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Today we present to you three words that are well Santafesinas. Words that, in their origin, would become as variants or linguistic deformations of other words of widespread use in Argentina. But, in Santa Fe, we give them our particular touch.
In this note, then, you're going to learn three things , for when you visit Santa Fe:
1. What do we exclaim when we hurt ourselves causing minor harm or in a family setting.
2. How do we tell thieves
3. The name of a meat cut widely used to eat pot or to give a bone to the dog.
Aiaita seems like a magnificent word to me. And I'm the headgame that nowhere else in the country is used. It turns out that Santafesinos, when we get hurt, hit with something or step on an object barefoot, we get this expression. It's like an Aia, but more affectionate. More self-compassionate. It's like you express pain and want to heal with pampering at the same time. Already the “aia” is used in Argentina to emphasize the painful character, regarding the “ay”. It is that the latter can also denote surprise or tenderness. The “aia” is pure suffering. So then, we Santafesinos add a plus of compassion with the original aiaita.
We all know that, in the Argentine lunfardo, the jet is the thief , the malandrín, the pillo, the bandit, the thug, the gunman, the assailant, the offender and who appropriates or seizes other goods or elements. All life, or at least since the spread of the lunfardo porteño, was told to the thief jet, in Argentina. However, Santafesinos use this term by removing an r. so, the word is choro.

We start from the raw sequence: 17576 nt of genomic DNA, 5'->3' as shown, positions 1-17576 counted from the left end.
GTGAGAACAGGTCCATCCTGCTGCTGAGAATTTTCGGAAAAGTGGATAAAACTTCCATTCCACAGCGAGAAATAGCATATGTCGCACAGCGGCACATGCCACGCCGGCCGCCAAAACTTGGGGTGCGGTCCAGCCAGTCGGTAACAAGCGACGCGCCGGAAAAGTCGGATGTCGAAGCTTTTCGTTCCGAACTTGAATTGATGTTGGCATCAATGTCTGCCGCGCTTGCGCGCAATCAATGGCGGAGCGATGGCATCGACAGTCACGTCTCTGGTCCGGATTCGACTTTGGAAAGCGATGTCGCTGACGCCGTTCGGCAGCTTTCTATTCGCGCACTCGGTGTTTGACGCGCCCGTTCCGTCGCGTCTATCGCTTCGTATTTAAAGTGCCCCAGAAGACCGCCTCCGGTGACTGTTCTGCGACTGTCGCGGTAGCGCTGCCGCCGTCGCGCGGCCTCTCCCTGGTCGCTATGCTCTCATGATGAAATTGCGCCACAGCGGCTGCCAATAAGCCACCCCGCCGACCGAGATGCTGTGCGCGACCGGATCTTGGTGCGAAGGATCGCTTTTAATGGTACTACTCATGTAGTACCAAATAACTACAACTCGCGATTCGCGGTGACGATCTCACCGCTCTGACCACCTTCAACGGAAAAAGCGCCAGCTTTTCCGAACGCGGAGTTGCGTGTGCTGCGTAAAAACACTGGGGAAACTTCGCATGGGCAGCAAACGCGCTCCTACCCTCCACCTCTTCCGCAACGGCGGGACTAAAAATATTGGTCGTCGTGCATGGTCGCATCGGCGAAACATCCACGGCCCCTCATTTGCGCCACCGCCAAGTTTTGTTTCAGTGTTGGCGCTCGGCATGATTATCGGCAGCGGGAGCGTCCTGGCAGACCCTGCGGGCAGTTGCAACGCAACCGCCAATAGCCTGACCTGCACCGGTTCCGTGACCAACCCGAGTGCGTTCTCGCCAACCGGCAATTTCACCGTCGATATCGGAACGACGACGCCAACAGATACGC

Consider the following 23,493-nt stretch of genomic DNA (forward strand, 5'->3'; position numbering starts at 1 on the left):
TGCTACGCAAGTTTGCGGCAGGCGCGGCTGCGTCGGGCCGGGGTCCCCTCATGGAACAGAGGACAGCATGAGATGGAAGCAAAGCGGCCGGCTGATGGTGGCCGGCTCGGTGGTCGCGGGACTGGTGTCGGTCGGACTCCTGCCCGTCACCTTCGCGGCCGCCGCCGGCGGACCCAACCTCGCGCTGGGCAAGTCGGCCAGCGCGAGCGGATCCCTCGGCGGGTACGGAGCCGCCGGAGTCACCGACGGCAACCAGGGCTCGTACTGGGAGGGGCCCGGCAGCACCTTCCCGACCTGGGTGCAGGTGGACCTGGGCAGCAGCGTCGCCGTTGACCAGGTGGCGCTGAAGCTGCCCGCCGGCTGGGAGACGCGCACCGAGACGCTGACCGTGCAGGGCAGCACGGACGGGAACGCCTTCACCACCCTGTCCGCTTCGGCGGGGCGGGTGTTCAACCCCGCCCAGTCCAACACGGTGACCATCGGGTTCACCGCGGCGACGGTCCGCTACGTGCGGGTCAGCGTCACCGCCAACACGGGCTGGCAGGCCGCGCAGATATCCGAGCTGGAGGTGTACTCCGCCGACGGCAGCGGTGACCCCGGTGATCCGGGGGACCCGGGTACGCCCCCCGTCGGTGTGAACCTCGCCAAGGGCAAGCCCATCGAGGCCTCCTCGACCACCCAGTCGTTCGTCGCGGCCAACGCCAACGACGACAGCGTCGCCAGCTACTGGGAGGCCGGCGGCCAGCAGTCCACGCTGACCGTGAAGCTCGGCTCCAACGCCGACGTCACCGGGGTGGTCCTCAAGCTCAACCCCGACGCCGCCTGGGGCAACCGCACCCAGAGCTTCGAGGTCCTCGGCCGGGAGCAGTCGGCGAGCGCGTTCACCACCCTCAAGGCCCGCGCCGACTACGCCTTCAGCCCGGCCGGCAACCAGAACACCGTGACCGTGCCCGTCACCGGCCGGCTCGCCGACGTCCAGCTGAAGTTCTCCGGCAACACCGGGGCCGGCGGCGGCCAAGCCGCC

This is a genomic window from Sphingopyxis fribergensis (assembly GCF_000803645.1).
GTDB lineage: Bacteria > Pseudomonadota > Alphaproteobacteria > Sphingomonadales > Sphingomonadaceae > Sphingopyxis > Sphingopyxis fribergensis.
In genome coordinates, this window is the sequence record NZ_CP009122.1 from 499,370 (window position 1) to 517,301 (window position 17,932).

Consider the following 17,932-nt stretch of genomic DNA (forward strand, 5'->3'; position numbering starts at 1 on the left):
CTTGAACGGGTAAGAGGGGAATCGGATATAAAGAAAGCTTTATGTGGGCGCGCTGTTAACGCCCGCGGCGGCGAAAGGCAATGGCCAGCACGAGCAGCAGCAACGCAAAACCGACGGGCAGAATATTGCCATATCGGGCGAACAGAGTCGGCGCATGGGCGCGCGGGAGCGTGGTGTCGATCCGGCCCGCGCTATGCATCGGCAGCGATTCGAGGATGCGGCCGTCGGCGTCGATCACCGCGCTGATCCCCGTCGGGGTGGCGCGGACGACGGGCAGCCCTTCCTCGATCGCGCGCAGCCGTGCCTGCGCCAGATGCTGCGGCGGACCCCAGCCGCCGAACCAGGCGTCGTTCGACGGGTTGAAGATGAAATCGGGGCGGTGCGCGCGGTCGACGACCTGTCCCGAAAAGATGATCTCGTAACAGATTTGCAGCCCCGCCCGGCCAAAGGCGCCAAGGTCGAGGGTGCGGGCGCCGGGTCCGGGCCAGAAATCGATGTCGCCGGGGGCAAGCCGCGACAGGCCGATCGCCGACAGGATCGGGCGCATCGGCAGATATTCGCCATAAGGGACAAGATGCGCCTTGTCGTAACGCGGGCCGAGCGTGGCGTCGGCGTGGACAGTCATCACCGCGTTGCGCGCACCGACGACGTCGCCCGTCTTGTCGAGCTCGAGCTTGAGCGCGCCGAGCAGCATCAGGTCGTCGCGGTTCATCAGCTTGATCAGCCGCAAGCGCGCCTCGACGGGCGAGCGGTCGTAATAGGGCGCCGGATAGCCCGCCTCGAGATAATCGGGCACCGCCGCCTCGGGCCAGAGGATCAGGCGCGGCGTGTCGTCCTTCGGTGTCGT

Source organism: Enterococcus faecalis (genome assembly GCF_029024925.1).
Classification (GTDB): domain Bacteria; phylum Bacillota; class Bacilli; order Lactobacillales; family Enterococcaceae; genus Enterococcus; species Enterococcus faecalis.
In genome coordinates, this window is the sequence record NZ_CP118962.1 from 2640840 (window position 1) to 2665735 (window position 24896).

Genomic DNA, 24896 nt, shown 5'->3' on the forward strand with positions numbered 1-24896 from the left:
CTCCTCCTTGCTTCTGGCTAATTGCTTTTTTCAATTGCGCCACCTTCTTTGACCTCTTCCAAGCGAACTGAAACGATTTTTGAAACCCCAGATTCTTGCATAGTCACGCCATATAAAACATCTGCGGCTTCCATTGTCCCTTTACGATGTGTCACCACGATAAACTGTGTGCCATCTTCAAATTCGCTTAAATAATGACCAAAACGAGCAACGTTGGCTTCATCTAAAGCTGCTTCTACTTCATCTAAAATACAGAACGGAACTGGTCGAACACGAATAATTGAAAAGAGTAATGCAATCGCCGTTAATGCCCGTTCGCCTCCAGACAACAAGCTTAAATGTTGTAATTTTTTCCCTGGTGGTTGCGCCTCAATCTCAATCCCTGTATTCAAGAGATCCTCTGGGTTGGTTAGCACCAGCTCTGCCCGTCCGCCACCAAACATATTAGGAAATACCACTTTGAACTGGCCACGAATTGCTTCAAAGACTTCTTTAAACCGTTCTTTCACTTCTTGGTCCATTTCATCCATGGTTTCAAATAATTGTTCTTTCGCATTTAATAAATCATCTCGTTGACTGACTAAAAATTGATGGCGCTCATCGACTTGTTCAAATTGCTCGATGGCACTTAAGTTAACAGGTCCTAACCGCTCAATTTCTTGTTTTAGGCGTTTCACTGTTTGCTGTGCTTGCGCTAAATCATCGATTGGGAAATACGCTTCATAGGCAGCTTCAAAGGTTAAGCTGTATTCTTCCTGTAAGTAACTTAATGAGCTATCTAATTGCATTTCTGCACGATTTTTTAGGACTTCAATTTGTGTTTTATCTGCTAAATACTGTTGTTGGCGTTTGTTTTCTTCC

Now that I started to investigate this, I find that it seems that in Santa Fe we use a word that is more faithful to the origin of the word than the most used variant in the country. Chorar was' stealing ', choro' robbery ', chori 'ladrón'. in Argentina we doubled the r, making it rr, a little because of our tendency to grind that consonant, and another little by contagion of the Spanish jet 'portion of liquid coming out from a narrow part'. But, for some reason, the Santafesino kept the “original” version, so to speak.
The exciting world of meat cuts (well, yes. Capable that left my hand) brings a lot of fabric to cut. So I promise a specific note on this item . It is that to steaks and pieces of roast we say differently in different parts of Argentina. For now, we'll leave you a snack. An advance. There is a piece of meat with bone, round shape, which almost all over the country they call osobuco. However, we Santafesinos use a slightly rarer word: caracú. Sounds half Brazilian or African, doesn't it? Apparently, it's Guarani, mixing two words that mean bone and tongue . With this fact, it is rare for me not to be told also caracú in Misiones, Chaco, Formosa or Corrientes, a region with strong Guaraní influence. In any case, I appreciate the fact to anyone who finds out whether or not the term is shared with my Mesopotamian brothers.
Well, dear reader, you already have more tools to have on hand when you arrive on a visit to Santa Fe and you are presented with everyday speaking situations. Anyway, even if you don't learn our language, you will always be greeted with a cool smooth.
Publication Date: 15/05/2021
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